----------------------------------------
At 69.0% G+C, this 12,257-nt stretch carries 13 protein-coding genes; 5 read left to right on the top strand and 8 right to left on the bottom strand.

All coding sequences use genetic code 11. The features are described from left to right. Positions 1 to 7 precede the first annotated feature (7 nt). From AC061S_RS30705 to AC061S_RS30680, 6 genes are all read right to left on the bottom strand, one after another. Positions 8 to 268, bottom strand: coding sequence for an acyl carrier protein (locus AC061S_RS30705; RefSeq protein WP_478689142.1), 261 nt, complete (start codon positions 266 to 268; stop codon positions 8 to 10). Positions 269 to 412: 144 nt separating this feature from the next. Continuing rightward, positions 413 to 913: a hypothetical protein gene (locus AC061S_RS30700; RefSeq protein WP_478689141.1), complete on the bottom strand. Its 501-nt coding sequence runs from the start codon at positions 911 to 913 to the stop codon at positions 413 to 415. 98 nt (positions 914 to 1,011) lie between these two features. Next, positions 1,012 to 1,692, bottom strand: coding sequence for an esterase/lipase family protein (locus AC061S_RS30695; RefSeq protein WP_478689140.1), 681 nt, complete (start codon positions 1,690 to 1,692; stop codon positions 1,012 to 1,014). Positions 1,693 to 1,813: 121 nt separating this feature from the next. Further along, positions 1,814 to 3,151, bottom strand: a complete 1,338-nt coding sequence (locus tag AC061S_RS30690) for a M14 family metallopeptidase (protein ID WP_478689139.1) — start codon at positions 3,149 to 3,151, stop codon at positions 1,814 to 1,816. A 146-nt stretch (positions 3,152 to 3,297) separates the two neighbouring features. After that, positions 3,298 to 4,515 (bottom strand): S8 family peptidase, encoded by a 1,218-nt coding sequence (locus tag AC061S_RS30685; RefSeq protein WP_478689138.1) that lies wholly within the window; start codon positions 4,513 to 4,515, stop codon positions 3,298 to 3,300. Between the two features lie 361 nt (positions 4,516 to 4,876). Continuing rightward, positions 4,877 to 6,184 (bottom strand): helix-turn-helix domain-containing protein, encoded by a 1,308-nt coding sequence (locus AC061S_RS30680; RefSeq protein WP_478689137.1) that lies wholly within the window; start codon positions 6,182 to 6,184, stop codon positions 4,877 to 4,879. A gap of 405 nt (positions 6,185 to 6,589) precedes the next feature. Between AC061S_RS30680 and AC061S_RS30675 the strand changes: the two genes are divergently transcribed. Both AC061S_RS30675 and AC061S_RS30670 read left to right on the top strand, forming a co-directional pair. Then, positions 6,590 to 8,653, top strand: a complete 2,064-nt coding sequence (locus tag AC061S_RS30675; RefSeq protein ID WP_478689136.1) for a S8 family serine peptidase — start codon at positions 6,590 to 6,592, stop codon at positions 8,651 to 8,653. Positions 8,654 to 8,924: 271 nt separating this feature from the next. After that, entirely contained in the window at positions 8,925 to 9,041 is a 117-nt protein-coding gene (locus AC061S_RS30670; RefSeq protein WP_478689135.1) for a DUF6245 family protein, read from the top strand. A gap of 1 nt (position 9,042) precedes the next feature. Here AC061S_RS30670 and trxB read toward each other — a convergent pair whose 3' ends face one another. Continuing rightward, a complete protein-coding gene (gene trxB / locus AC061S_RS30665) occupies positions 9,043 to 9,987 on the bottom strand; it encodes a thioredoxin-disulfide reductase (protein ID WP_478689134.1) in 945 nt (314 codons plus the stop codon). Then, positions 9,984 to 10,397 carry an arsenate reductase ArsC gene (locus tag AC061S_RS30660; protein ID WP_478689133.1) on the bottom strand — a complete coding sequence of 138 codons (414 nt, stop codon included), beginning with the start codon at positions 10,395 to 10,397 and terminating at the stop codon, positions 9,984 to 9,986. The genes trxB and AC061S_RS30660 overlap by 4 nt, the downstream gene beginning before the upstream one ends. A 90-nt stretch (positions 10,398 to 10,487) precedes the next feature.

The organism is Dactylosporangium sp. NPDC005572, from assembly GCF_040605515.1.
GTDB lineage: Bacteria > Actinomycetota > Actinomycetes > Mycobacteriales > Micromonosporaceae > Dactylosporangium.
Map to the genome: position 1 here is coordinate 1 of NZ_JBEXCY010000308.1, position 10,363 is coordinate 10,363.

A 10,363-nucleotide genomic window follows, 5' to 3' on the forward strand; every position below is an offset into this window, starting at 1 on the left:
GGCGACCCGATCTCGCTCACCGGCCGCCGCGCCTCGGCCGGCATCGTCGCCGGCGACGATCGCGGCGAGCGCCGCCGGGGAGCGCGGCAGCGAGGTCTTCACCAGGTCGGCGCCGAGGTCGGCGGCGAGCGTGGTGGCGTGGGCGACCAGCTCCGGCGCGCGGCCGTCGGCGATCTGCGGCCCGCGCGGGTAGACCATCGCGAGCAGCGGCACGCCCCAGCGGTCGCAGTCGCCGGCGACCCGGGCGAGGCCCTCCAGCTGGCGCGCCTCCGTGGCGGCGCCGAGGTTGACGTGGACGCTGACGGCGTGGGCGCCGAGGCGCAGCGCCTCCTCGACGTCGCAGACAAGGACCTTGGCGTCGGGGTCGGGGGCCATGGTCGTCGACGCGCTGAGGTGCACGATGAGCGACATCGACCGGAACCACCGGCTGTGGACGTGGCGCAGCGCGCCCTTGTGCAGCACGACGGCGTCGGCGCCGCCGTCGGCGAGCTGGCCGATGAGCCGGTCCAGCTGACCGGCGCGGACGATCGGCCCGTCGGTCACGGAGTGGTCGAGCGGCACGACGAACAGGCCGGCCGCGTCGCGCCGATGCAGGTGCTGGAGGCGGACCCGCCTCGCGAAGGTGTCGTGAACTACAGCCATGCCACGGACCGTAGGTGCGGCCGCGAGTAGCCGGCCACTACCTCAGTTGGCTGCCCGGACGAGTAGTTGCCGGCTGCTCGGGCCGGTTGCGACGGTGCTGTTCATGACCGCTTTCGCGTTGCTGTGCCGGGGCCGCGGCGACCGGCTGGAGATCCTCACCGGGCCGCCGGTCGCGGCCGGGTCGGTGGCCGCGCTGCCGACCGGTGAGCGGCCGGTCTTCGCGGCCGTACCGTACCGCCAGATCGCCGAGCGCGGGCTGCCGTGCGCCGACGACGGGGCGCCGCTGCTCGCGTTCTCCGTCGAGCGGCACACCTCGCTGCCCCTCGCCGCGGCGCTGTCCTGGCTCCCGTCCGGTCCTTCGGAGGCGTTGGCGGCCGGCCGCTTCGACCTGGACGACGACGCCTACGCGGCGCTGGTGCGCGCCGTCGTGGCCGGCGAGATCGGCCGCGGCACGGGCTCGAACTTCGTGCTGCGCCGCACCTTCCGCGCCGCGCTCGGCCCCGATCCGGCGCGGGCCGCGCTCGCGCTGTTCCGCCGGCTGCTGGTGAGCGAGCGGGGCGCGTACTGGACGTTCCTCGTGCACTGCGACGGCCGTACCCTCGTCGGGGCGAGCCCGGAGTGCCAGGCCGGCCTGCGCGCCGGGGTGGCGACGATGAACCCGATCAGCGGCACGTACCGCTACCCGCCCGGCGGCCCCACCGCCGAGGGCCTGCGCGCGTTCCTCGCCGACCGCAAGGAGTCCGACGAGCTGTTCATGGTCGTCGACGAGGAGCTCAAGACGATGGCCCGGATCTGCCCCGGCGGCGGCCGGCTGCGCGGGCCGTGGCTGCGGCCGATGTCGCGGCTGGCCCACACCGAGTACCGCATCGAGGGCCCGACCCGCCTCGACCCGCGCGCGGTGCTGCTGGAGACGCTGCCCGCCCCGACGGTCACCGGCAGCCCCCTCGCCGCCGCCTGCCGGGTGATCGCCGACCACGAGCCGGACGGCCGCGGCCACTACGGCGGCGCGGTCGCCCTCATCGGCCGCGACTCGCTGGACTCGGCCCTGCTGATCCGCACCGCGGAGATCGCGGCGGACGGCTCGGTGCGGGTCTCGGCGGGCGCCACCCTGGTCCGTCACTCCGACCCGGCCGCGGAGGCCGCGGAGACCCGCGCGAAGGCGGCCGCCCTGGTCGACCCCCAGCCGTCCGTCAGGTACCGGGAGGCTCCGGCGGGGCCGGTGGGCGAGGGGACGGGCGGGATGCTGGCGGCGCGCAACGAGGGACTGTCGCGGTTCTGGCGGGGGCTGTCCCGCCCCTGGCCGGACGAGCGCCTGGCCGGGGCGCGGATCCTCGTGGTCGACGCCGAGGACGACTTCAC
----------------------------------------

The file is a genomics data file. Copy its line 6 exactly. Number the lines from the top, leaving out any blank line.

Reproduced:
A 10,363-nucleotide genomic window follows, 5' to 3' on the forward strand; every position below is an offset into this window, starting at 1 on the left: